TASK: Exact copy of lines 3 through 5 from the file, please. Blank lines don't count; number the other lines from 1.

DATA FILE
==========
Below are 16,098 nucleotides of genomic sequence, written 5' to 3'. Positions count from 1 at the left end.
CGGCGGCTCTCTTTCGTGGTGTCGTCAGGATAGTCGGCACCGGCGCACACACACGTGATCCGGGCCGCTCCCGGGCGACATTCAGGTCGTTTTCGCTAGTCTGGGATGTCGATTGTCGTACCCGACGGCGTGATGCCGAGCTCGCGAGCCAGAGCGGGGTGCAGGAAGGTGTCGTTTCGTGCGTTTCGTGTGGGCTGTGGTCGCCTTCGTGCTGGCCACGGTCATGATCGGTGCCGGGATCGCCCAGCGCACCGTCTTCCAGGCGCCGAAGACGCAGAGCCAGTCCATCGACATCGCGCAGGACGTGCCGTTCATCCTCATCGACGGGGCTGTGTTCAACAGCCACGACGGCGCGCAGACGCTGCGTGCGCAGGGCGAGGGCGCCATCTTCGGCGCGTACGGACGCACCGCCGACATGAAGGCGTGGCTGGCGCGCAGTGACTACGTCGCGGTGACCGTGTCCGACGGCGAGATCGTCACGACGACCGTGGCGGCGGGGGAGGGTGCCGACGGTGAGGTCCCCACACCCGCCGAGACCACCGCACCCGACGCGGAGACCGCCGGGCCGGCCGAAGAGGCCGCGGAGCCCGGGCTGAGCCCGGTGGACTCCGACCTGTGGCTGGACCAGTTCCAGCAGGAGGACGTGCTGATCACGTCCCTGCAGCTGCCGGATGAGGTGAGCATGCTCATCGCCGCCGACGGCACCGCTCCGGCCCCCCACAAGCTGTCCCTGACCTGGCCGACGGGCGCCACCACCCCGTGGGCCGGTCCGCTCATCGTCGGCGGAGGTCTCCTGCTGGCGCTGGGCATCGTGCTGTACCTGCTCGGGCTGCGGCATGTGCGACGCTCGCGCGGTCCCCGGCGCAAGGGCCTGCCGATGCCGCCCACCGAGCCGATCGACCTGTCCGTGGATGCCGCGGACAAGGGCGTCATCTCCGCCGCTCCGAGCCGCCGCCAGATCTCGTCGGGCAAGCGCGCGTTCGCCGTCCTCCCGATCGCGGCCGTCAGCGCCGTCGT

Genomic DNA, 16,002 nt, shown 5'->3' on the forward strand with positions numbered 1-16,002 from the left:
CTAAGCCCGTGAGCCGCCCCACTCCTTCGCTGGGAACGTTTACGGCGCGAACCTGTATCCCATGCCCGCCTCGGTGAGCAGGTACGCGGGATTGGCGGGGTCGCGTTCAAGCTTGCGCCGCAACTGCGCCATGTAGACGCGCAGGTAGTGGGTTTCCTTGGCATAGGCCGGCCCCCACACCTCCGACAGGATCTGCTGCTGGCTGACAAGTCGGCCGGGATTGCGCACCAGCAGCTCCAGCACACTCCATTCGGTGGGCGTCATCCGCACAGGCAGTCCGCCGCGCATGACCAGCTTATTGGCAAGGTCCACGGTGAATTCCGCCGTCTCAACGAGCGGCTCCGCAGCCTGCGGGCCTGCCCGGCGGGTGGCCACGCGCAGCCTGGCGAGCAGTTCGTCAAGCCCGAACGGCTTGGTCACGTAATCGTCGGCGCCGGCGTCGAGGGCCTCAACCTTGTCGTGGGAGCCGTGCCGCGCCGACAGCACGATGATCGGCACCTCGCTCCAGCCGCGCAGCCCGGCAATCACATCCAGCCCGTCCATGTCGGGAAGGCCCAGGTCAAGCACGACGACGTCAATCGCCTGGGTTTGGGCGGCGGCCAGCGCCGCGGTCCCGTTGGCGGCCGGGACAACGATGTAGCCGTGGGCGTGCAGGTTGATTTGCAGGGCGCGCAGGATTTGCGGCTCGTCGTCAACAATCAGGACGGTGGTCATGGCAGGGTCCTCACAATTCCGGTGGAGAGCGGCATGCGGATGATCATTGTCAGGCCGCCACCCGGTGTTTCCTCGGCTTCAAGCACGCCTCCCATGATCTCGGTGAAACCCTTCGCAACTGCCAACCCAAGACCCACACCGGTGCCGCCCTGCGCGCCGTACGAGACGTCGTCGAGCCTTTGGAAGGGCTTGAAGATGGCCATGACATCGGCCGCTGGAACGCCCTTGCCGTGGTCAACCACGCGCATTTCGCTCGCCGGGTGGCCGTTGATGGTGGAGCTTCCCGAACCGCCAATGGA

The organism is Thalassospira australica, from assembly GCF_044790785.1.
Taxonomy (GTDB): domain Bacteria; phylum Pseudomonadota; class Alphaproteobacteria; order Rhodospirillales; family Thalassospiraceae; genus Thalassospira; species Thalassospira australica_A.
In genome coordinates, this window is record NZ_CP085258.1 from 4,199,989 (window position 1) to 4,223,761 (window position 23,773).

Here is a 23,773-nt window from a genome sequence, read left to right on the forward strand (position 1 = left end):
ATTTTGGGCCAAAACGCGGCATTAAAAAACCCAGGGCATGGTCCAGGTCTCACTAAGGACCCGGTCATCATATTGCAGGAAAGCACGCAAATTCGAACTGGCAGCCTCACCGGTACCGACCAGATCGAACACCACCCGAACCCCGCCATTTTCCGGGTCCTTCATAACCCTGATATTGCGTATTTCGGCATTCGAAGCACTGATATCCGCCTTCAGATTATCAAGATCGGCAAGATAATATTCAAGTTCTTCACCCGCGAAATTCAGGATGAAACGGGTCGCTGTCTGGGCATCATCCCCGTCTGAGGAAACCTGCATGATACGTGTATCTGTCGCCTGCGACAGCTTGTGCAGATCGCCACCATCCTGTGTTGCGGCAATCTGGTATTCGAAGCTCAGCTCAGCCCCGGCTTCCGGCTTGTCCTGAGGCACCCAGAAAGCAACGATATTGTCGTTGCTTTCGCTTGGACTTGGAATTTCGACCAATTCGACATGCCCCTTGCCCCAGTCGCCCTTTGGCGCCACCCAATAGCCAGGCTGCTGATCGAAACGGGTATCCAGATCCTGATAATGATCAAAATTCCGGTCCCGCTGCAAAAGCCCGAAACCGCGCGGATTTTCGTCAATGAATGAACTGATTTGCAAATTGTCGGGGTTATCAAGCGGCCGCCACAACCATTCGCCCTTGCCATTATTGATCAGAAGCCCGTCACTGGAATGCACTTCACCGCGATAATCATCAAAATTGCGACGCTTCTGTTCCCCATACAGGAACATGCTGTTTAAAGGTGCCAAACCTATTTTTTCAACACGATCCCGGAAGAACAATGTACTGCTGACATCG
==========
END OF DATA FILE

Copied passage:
Genomic DNA, 16,002 nt, shown 5'->3' on the forward strand with positions numbered 1-16,002 from the left:
CTAAGCCCGTGAGCCGCCCCACTCCTTCGCTGGGAACGTTTACGGCGCGAACCTGTATCCCATGCCCGCCTCGGTGAGCAGGTACGCGGGATTGGCGGGGTCGCGTTCAAGCTTGCGCCGCAACTGCGCCATGTAGACGCGCAGGTAGTGGGTTTCCTTGGCATAGGCCGGCCCCCACACCTCCGACAGGATCTGCTGCTGGCTGACAAGTCGGCCGGGATTGCGCACCAGCAGCTCCAGCACACTCCATTCGGTGGGCGTCATCCGCACAGGCAGTCCGCCGCGCATGACCAGCTTATTGGCAAGGTCCACGGTGAATTCCGCCGTCTCAACGAGCGGCTCCGCAGCCTGCGGGCCTGCCCGGCGGGTGGCCACGCGCAGCCTGGCGAGCAGTTCGTCAAGCCCGAACGGCTTGGTCACGTAATCGTCGGCGCCGGCGTCGAGGGCCTCAACCTTGTCGTGGGAGCCGTGCCGCGCCGACAGCACGATGATCGGCACCTCGCTCCAGCCGCGCAGCCCGGCAATCACATCCAGCCCGTCCATGTCGGGAAGGCCCAGGTCAAGCACGACGACGTCAATCGCCTGGGTTTGGGCGGCGGCCAGCGCCGCGGTCCCGTTGGCGGCCGGGACAACGATGTAGCCGTGGGCGTGCAGGTTGATTTGCAGGGCGCGCAGGATTTGCGGCTCGTCGTCAACAATCAGGACGGTGGTCATGGCAGGGTCCTCACAATTCCGGTGGAGAGCGGCATGCGGATGATCATTGTCAGGCCGCCACCCGGTGTTTCCTCGGCTTCAAGCACGCCTCCCATGATCTCGGTGAAACCCTTCGCAACTGCCAACCCAAGACCCACACCGGTGCCGCCCTGCGCGCCGTACGAGACGTCGTCGAGCCTTTGGAAGGGCTTGAAGATGGCCATGACATCGGCCGCTGGAACGCCCTTGCCGTGGTCAACCACGCGCATTTCGCTCGCCGGGTGGCCGTTGATGGTGGAGCTTCCCGAACCGCCAATGGA

The organism is Thalassospira australica, from assembly GCF_044790785.1.